Tips and activities
Parental mental health and parent wellbeing
Whether you’re an overwhelmed new parent or juggling work with entertaining a toddler we are here for you with this collection of advice for parental mental health and parent wellbeing.
Emotional development in children
All about how children express and process emotions, from toddler tantrums to childhood fears. Find loads of tips and advice on understanding children’s emotional development, behaviour and wellbeing.
8 wellbeing activities to help boost your toddler’s mental health
Amanda Trainer (aka Mrs Brain Trainer) shares eight of her favourite activities to help you and your child let go of your worries and boost your mood.
10 reasons why music is great for your child (and you too)
When you’re singing, swaying and shimmying with your little one, you might not be thinking about all the good it’s doing you and your baby.
But everyday musical experiences are full of benefits for us all.
Activity inspiration for all ages
Fun activities and things to do with your child to help with their communication skills.
Almost any daily activity is a chance to talk, bond and have fun with your child. They’re also proven to help your child’s development, from newborn to 5 years.
On the website you can select the correct age range for your child for tailored activities and ideas.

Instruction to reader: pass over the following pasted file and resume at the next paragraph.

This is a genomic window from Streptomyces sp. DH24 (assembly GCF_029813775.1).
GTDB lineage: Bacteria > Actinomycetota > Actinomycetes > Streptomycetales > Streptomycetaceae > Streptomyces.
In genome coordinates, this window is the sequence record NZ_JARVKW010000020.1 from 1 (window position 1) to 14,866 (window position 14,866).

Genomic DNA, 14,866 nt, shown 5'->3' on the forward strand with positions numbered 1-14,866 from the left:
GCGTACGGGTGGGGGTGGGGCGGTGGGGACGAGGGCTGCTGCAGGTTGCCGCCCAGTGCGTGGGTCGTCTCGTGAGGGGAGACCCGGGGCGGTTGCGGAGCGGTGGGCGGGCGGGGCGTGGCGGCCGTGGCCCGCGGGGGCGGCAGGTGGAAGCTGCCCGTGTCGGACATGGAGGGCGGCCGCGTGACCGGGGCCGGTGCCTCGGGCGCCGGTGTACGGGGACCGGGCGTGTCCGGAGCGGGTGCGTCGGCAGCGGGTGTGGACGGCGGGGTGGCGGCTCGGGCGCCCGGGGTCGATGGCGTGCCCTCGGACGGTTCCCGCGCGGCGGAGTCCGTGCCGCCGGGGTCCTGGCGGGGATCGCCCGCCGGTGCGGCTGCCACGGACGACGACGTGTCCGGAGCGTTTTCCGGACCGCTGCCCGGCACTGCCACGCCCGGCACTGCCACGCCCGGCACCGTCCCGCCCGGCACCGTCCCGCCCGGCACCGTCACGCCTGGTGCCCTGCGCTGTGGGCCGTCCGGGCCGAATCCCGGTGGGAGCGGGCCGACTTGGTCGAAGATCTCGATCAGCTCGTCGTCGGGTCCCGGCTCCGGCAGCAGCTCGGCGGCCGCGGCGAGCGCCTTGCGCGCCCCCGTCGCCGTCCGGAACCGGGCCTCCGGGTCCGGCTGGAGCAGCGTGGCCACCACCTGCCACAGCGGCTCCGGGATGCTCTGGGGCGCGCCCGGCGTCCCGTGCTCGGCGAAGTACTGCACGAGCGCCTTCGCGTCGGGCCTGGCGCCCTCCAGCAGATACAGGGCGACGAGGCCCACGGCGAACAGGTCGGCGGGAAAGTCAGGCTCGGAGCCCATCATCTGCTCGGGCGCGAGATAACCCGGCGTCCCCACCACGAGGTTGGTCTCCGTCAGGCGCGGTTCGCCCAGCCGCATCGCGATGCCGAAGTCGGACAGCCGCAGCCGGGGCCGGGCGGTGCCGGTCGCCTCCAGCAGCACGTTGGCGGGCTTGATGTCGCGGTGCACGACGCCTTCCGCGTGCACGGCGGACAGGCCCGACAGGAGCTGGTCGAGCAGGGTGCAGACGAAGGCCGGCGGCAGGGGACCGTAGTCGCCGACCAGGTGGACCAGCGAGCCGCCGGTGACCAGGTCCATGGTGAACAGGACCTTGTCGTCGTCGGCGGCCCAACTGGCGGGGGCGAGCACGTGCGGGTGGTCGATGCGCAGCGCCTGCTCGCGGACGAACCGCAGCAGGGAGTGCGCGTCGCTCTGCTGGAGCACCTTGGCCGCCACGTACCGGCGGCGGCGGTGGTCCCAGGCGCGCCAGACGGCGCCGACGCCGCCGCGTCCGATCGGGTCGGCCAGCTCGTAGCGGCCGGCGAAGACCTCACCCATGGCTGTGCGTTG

Look Say Sing Play
Right from birth, every time you play with your child, use silly voices, or even sing, you’re not just bonding, you’re building their brain.
Get free brain-building tips from the NSPCC.
Emotion regulation in young children
Self-regulation is the ability to manage your emotions and behaviour related to the demands of the situation.
It includes being able to resist highly emotional responses to upsetting situations, to calm yourself down when you get upset, to adjust to a change in expectations, and to handle frustration without an outburst.
It is important that we remember that these skills are still developing in the early years. We can support our children in the early years by supporting them to understand and recognise their emotions, this is called co-regulation.